Warren Lloyd Dayton was born March 1, 1940 in Sacramento, California as the fourth generation of an early California pioneering art family. He won a scholarship to Chouinard Art Institute in Los Angeles in 1961 (now known as California Institute of the Arts) where he studied illustration and advertising design. After working in ad agencies in southern California, he began a freelance career in 1965.
After converting to Christianity in 1974, Dayton founded Prints of Peace publishing the work of 12 Christian artists including fellow Chouinard (CalArts) alumni and psychedelic poster artist, Rick Griffin.
In 1985, Warren Dayton moved to the Sierra’s near Placerville, California, where he currently lives and works. Warren Dayton began the design studio, ArtiFact, Ink in 2001. Recent awards include a poster chosen for the 2009 & 2008 Society of Illustrators of Los Angeles national competition Illustration West. He does work for charities, such as logos and mastheads for Focus on the Family and Habitat for Humanity and murals for an ophanage in Mexico and other worthy causes, and continues to publish limited-edition prints.
Earliest Use of Art on T-Shirts:
In 1967, Dayton pioneered wearable art on t-shirts in a line designed for clothing chain: Zeidler & Zeidler featuring images of Cesár Chavez, the Statue of Liberty, polluted lungs and other political and comic images. These were unique enough at the time to warrant a feature in Los Angeles Times’ West Magazine by art director, Mike Salisbury.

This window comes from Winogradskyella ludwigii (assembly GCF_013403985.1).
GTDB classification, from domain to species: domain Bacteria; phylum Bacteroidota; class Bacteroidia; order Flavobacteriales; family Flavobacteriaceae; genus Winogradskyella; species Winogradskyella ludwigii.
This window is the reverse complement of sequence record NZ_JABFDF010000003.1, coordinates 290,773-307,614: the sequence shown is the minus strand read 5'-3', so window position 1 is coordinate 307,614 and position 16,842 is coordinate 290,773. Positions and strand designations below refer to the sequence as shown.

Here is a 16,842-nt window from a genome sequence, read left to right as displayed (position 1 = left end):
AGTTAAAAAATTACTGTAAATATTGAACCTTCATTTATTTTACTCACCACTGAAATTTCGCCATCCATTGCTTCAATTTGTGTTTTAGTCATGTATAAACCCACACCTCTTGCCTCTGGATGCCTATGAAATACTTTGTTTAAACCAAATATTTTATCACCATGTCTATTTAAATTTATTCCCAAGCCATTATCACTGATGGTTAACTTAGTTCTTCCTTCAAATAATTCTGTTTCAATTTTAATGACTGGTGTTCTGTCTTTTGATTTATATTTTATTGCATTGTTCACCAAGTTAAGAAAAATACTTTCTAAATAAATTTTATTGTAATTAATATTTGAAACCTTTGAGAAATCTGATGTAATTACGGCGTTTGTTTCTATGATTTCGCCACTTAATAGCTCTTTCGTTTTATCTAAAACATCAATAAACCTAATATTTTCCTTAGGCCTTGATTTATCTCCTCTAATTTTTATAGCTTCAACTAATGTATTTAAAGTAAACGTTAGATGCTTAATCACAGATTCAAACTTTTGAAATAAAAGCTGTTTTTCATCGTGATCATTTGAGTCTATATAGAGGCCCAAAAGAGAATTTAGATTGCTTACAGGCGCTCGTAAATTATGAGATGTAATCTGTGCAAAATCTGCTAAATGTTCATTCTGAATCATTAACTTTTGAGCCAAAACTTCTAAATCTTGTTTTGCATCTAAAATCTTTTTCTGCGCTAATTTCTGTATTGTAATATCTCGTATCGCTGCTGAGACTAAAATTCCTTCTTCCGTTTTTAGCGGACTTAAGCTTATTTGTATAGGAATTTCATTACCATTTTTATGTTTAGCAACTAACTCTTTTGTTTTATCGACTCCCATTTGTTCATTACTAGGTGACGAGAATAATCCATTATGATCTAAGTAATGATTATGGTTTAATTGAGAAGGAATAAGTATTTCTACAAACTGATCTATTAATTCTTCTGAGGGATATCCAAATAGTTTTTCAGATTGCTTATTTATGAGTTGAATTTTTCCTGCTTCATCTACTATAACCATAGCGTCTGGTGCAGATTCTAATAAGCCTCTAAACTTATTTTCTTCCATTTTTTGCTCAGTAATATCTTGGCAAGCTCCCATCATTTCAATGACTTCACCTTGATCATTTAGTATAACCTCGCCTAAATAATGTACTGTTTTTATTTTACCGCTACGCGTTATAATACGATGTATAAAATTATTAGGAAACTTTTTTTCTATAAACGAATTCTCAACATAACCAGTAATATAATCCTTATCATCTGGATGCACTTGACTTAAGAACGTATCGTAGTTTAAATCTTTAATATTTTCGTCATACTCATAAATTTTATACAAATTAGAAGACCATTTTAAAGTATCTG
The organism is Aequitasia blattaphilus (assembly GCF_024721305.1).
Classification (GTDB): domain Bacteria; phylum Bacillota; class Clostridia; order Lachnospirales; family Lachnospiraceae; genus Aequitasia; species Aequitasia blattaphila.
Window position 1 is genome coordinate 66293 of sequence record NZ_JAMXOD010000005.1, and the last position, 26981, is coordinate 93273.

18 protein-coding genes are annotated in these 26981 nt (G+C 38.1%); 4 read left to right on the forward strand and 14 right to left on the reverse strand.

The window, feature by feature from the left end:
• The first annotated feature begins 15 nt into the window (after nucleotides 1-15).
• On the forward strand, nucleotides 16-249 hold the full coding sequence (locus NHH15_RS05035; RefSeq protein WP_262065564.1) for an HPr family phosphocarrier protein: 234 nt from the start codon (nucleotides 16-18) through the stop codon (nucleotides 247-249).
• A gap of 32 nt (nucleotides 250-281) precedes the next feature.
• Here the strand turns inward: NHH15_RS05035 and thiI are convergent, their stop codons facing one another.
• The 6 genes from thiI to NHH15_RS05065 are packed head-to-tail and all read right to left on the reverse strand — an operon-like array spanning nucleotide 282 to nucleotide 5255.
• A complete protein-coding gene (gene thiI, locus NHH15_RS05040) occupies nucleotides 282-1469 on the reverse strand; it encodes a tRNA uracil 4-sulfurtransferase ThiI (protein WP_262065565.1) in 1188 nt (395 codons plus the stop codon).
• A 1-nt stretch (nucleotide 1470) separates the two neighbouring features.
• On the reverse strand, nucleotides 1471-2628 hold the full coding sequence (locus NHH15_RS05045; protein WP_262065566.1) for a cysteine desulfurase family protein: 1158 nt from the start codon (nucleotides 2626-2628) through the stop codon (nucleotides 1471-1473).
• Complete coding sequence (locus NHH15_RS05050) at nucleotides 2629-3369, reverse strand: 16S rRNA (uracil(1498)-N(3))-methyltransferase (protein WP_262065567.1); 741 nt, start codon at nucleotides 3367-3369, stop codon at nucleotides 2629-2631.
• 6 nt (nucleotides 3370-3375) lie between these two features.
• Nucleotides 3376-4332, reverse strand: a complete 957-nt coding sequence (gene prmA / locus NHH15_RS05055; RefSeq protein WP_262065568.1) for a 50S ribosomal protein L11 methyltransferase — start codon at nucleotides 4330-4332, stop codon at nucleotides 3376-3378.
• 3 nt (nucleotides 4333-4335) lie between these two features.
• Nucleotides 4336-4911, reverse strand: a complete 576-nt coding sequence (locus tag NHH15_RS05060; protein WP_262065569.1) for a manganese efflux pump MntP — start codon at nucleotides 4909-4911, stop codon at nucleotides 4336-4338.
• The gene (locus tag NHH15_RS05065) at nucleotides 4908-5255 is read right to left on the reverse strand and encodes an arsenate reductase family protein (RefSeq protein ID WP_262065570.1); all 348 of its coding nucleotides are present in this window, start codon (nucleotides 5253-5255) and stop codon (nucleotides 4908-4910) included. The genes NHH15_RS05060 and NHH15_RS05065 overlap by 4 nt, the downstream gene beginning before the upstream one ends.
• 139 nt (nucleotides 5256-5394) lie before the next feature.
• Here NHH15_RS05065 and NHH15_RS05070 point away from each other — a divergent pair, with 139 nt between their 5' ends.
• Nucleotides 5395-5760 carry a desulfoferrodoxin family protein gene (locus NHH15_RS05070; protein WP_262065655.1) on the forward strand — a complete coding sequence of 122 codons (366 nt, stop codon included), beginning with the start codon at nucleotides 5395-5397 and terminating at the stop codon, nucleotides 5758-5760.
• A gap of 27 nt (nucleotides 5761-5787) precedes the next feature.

The shirts were modeled by playboy bunnies for extra popularity…
1960’s Counter-Culture & Psychedelic Posters
Upon the emergence of the Hippies and explosion of counterculture art, Dayton’s posters such as “Quack” and “Now” came to be highly collected from 1967–1973 and were featured on the cover and lead article about the psychedelic art phenomenon in Life Magazine. The poster’s were mostly published by Steve Sachs Publishing of Los Angeles. Warren Dayton’s posters can be seen in films and documentaries of the hippie and Haight-Ashbury era, such as American Experience: Summer of Love (PBS Broadcasting, June 2007).
The most popular poster of the many featured was an ironical and funny war protest, parodying James Montgomery Flaggs’ famous “I Want You for the US ARMY” – the poster “Quack” became a huge-seller, supporting Warren on the royalties for six years!
You can read more on Warren Dayton’s bio on Wikipedia:
Here is another article about Warren Dayton’s (apparent) first use of large art printed on T-Shirts in 1967!
all art © Warren L. Dayton